First of all, the standard O(N^2) DP solution written with C++ goes MLE/TLE in LC, but works pretty well when written with JAVA/Python :(

It looks like this (Python version):

```
class Solution(object):
def numberOfArithmeticSlices(self, A):
dp = [defaultdict(int) for i in range(len(A))]
res = 0
for i in range(1, len(A)):
for j in range(i):
step = A[i]-A[j]
dp[i][step] += 1
if step in dp[j]:
dp[i][step]+= dp[j][step]
res += dp[j][step]
return res
```

Obviously, it maintains an array of dictionary to store the number of arithmetic subsequences (including length 2) ending with A[i]. As a result, the time and space complexity are both O(N^2) which I think is quite reasonable to deal with 0 ≤ N ≤ 1000 in LC. But it fails in C++. So I tweak the meaning of DP equation from:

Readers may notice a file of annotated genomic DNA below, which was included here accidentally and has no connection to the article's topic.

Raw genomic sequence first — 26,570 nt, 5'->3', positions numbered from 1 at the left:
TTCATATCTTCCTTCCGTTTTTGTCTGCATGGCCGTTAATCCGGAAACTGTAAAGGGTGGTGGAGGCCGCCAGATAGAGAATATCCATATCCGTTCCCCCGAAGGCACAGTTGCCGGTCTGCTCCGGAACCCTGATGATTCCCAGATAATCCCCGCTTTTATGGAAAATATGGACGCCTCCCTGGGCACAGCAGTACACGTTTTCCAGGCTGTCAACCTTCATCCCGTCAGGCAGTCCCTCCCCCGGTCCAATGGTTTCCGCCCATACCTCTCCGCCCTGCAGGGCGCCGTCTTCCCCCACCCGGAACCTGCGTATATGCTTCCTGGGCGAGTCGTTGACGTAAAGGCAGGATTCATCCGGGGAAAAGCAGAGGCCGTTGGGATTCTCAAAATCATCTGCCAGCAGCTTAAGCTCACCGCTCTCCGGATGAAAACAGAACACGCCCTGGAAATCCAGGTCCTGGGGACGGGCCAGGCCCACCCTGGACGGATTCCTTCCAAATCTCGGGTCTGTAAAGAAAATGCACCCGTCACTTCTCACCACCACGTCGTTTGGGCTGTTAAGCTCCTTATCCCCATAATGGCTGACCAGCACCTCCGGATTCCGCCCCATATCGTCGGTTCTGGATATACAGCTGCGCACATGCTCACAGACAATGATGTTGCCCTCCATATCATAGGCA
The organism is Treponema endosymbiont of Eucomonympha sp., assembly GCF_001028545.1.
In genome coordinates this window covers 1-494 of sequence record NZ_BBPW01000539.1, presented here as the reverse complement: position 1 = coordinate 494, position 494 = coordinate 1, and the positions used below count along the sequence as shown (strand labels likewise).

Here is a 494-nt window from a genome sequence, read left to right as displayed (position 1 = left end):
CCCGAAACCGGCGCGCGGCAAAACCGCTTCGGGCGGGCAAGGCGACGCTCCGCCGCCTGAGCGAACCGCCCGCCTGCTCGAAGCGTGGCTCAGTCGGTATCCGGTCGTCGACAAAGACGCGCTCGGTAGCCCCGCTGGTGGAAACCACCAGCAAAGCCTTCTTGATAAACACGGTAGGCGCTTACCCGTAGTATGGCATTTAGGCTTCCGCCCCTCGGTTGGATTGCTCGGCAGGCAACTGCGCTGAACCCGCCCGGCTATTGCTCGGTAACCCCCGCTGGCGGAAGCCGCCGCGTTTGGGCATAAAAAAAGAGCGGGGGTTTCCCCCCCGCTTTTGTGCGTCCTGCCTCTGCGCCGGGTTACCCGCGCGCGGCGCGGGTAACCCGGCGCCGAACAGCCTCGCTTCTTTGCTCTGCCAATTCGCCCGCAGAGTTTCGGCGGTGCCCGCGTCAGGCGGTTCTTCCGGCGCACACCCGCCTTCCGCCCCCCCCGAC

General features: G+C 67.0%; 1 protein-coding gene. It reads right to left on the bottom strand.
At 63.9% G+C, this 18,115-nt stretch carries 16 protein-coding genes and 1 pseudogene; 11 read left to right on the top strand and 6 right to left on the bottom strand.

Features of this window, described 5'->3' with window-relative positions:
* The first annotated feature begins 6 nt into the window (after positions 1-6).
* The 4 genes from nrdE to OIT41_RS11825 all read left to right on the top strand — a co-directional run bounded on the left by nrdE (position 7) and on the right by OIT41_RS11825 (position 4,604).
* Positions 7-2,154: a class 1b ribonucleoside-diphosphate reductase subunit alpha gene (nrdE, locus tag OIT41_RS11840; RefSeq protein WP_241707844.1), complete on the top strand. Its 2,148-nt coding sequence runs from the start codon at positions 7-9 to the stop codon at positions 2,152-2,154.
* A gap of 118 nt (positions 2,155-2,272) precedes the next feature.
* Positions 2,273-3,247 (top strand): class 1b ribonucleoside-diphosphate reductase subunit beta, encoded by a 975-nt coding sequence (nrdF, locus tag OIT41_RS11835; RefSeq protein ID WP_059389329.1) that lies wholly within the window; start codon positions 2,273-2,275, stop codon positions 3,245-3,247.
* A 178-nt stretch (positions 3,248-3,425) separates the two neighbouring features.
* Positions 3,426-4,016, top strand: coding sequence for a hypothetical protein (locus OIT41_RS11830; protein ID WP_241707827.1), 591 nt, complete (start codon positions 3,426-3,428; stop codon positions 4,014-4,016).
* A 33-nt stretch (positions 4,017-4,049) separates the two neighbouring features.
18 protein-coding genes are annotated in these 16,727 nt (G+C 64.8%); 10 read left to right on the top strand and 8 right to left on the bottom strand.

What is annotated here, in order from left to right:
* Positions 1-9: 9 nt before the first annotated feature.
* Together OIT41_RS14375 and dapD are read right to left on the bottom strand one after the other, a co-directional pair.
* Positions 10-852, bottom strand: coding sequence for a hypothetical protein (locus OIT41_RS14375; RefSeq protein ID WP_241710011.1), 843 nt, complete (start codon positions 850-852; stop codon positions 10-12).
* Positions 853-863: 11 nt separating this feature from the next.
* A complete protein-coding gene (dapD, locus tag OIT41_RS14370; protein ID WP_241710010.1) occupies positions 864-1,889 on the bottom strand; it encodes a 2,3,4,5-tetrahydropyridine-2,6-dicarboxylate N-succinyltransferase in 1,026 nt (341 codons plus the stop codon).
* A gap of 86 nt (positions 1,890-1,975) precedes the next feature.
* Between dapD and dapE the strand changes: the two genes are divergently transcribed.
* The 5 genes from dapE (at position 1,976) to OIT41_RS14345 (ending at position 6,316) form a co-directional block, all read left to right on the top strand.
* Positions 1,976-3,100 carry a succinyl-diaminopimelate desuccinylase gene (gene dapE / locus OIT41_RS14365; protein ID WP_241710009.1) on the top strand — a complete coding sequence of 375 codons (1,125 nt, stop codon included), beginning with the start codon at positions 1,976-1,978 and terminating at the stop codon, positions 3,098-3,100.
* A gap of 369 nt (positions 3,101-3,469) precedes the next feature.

```
DP[i][d] = the number of arithmetic subsequences ending with A[i], difference is d. (NOTE here the length of valid subsequences can be 2)
```

to

```
DP[i][d] = the number of arithmetic subsequences whose last but one number is A[i], difference is d.
```

After that, the length of valid subsequences we record must be at least 3. It does save memory and finally passes LC in 423 ms:

```
class Solution {
public:
int numberOfArithmeticSlices(vector<int>& A) {
if (A.empty()) return 0;
int n = A.size();
vector<unordered_map<long long, int >> dp(n);
unordered_set<int> s(A.begin(), A.end());
int res = 0;
for (int i = 1; i < n; ++i) {
for (int j = i-1; j >= 0; --j) {
long long d = (long long)A[i] - (long long)A[j];
int tmp = dp[j].count(d) ? dp[j][d] : 0;
if (tmp) res += tmp;
if (s.count(A[i]+d)) dp[i][d] += 1 + tmp;
}
}
return res;
}
};
```